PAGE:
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We live in hardiness zone 7 and our house has quite a long gravel drive (about 30 metres), with beds either side which are about 2-2.5 metres wide. The drive is south-facing and sloping (about 1:10). To the east is a laurel hedge and to the west is a neighbour's garden separated by a wire mesh fence. The soil is sandy loam, alkaline, free-draining but relatively poor.
I am looking to plant something which will give colour and interest, and preferably perfume too, but which will be tolerant of cold winters and warm, sometimes dry summers.
I have been growing lavenders from seed since the spring (Hidcote, Munstead & Elegance Sky) and rosemary, and my plan is to use these as between and underplanting for some rosa rugosa. I will probably go for Roseraie de l'Hay which is said to be strongly perfumed and will tolerate poor soil and drought.
The rose growers are now accepting orders for bare-root stock.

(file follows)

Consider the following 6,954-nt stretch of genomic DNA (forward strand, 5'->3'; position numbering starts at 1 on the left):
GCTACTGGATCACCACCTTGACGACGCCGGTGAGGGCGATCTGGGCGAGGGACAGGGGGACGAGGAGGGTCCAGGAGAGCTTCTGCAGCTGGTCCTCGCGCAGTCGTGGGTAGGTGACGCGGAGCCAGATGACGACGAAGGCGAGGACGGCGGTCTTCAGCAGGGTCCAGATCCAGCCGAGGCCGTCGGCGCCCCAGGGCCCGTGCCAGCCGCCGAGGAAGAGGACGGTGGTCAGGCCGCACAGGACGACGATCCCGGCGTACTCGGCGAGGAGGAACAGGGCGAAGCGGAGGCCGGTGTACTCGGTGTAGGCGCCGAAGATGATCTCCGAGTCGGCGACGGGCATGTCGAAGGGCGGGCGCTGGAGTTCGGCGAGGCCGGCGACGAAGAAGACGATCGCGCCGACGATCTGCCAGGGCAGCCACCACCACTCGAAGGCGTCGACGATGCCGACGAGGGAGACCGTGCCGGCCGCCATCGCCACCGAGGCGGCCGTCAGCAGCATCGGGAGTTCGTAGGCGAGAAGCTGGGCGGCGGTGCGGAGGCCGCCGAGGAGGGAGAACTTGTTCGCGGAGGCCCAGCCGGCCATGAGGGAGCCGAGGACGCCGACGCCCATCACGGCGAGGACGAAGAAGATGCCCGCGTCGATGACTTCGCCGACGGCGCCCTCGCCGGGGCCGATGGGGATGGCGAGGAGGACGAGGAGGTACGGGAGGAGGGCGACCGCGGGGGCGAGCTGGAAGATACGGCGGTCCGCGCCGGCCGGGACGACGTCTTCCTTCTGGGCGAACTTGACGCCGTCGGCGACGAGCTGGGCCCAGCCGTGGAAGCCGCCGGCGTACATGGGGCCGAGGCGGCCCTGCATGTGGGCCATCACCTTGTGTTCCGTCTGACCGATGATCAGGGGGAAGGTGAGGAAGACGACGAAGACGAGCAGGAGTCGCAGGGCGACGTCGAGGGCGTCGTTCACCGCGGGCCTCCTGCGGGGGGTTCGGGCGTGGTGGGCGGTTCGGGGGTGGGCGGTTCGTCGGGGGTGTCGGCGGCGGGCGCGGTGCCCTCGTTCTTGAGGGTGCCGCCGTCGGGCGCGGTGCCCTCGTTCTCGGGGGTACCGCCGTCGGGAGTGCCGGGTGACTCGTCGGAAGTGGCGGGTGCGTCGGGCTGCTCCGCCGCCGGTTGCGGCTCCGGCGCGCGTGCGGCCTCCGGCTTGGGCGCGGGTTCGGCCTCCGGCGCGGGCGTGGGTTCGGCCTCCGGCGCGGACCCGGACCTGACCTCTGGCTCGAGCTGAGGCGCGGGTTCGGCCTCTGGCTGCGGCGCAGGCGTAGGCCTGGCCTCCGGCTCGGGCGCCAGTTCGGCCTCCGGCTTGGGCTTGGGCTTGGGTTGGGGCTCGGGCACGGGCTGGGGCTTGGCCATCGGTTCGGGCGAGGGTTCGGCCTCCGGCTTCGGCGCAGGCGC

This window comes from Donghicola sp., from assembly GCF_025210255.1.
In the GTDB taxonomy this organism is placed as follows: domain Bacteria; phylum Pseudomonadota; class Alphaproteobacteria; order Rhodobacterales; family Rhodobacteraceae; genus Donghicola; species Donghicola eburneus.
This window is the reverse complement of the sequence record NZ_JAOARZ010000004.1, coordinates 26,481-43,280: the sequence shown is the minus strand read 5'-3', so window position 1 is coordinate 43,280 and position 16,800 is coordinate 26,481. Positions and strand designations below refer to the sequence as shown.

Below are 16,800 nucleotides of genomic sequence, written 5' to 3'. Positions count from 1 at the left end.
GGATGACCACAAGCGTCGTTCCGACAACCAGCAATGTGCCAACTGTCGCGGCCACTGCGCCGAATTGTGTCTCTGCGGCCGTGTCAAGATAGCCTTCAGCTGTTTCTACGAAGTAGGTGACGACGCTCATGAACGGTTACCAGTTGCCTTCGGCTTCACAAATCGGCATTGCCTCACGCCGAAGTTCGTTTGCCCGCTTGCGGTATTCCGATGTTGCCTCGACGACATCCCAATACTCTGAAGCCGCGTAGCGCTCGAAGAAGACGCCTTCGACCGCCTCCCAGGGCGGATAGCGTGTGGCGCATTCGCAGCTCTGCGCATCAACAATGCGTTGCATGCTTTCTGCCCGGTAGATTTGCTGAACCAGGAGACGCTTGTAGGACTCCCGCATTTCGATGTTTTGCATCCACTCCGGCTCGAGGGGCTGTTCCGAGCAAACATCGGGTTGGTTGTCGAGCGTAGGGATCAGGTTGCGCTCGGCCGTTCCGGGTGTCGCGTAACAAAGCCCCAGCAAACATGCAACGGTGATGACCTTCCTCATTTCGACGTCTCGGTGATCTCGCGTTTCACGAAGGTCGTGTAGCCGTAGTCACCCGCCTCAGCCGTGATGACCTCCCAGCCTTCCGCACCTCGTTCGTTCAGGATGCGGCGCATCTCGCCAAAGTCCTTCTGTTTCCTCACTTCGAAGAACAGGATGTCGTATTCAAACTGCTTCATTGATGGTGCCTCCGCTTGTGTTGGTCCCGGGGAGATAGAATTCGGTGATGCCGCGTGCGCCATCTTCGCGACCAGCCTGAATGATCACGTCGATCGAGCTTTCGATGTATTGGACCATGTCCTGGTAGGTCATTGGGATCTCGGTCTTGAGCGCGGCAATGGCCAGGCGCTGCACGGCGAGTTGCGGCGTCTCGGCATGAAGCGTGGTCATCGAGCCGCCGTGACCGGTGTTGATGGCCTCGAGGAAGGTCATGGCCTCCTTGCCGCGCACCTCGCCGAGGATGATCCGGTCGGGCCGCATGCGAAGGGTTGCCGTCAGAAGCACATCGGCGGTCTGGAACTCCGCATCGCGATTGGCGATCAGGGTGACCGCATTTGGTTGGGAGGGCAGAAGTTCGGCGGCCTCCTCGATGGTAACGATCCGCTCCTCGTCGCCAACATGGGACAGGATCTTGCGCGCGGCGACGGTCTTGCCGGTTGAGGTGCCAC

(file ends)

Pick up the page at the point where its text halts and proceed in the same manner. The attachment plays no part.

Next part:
My question is, is this a good plan, and should I go for all one variety of rose or perhaps use other varieties too? My personal feeling is to stick to one variety, to make it more integrated and 'designed' rather than a cottage garden feel, but I'd welcome other people's thoughts & ideas.
I will need quite a few roses to make a border on each side, so it is a fairly large financial investment for me, not to mention my time and effort, so I'd like to do 'a proper job' first time, if at all possible.
My advice is to go with what YOU feel is right!
The lavenders sound perfect for your soil, I have some sort of hedge rose in my front garden, it never grows above 2 feet and would work well with lavender.
Indeed Roseraie de l'Hay does have the most wonderful perfume, like something from which attar of roses is made - but, it does not flower all summer long, unlike others of the rugosa group. You might want to think about that, but having said that, I wish I had known it before we planted our mixed hedge, I would have added more of them!
I think your idea sounds really good. Roserie de l'Hay is a rugosa rose and extremely trouble free, healthy and require little pruning. One word of warning. Whilst rugosas tolerate poor soil, no rose enjoys sandy soil so I would dig in lots and lots of well rotted horse muck to improve the soil. All one colour - deep red? Fine and it does have a wonderful perfume. Leave the large red hips to over winter so don't deadhead them.